Speak to the experience of your team or how your process leads to superior quality.  Keep it short, but make it strong. Always give them an opportunity to learn more. 

6. Give Evidence

What results have your customers experienced because of those competitive advantages you just described? How has it impacted their bottom line? 

Incorporate statistics, testimonials and short summaries of case studies into your homepage content to back up the claims you made earlier. 

Basecamp is one B2B software company that does a great job of this. Right from their homepage, you get a glimpse of what kind of results their clients experience. 

Homepage-content-Basecamp

Give your homepage some added credibility by including names and logos of some of your well-known customers. You can also include media mentions, accreditations or other affiliations. 

7. Offer Strong Calls to Action

The goal of any B2B website is to get visitors to take action, so make sure your homepage content gives them something to do next.

Not everyone will be ready to request a consultation, so let your buyer's journey guide you to determine appropriate calls to action. Check out these call-to-action examples for more inspiration. 

Thinking Beyond Your Homepage Content 

Writing clear, concise strong homepage copy is a lot harder than it looks. It can take days or even weeks to come up with just the right message that perfectly captures your company and the value you offer. Most customers will breeze through it in less than a minute. And the majority of them are looking at it on a mobile device — making it even more important to keep your homepage content short and sweet.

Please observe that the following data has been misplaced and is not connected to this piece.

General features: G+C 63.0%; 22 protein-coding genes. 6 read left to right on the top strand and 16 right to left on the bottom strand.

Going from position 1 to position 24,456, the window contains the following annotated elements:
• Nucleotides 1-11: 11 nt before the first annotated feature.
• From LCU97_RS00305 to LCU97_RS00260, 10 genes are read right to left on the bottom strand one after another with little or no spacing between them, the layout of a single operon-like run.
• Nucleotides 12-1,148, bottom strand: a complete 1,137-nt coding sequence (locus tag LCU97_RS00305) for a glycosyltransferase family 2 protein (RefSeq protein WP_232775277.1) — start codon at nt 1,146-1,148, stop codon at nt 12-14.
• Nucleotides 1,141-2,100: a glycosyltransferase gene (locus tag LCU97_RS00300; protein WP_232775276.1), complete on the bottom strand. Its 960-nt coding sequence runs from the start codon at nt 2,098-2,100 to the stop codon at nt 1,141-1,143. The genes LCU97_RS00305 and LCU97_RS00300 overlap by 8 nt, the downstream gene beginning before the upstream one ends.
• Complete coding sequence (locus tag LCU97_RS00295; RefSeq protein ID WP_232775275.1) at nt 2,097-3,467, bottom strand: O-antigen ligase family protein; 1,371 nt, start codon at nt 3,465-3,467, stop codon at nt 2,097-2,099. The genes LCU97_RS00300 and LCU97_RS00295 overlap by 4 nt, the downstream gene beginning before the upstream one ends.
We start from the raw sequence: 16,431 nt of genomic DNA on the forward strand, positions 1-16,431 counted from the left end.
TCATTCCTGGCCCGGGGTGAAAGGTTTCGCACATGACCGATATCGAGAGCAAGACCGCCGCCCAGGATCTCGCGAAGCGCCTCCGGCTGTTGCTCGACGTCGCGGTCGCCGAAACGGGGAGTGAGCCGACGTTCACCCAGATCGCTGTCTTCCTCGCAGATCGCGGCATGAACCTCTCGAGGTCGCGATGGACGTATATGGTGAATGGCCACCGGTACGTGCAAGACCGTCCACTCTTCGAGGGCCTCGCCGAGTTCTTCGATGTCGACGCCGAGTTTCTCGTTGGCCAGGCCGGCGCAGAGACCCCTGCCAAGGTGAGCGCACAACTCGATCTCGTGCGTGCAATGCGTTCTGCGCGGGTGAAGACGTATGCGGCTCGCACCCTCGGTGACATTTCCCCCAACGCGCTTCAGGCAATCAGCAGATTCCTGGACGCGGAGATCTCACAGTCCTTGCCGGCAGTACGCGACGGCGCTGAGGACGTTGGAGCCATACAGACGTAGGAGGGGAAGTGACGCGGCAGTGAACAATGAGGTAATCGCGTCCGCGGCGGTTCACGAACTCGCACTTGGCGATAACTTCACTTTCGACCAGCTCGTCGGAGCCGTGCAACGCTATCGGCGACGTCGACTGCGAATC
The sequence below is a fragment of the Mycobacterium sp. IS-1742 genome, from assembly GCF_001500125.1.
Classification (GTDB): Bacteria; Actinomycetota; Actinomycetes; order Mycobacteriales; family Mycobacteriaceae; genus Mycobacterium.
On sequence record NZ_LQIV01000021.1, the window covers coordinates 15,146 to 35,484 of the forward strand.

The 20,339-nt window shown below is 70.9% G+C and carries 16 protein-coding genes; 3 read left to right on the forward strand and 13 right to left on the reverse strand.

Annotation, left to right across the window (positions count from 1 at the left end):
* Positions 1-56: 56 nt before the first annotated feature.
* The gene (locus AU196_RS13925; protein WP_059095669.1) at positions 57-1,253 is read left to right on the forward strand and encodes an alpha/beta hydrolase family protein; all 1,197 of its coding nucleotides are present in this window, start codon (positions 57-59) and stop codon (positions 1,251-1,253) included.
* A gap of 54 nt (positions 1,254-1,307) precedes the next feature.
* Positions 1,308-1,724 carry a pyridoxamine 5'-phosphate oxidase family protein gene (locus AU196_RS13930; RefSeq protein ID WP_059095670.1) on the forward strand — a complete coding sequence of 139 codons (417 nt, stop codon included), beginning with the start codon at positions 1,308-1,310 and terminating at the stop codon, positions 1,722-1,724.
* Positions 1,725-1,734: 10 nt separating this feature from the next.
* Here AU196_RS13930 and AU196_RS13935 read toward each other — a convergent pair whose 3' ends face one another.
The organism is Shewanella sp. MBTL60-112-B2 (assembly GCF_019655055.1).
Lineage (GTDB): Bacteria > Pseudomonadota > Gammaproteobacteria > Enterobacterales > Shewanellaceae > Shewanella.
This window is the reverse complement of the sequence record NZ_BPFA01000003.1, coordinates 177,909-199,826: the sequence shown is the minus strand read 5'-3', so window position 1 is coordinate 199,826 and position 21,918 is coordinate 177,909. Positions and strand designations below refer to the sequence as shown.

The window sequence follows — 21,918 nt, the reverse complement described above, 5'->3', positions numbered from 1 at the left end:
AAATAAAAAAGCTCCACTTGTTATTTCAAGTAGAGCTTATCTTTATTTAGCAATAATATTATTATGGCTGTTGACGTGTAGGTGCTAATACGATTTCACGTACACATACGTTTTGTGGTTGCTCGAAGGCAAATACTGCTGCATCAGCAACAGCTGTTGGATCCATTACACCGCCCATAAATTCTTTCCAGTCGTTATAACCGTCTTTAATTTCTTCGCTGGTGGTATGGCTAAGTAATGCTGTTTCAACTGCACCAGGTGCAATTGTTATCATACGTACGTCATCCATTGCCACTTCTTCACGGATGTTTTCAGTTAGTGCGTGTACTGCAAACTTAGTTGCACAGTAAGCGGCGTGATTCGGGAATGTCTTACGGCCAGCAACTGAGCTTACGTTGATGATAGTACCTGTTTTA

Of course, your website's homepage is only the beginning. And it's too important to develop in a silo. It takes an entire team — designers, writers, editors, SEO experts, marketing technologists with experience analyzing data, and experienced developers — to get it right. 

Once your new homepage is live, look at the data at least once a month to determine how you can optimize it. Use website analytics tools like Hotjar to capture data on how users are actually navigating your homepage and where they're spending the most time. 

Look at CTA click-through rates and conversion rates, as well as analytics on other webpages to see which ones are most popular. Think of your website as a dynamic experience, not a final destination.  The best websites are constantly evolving. 

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What are your best tips for writing powerful homepage content? Share with us in the comments below!

Note: This post was originally published in May 2013 and has been updated with new information. 

The Author

Annie Zelm

As the content manager, Annie manages a team of brand journalists and is the driving force behind the content strategy for companies in a wide range of industries, including healthcare, technology and professional services. Relying on interviewing skills she developed in her seven years as a journalist, she uncovers insights about what motivates buyers in these industries and uses that knowledge to shape client websites and editorial calendars.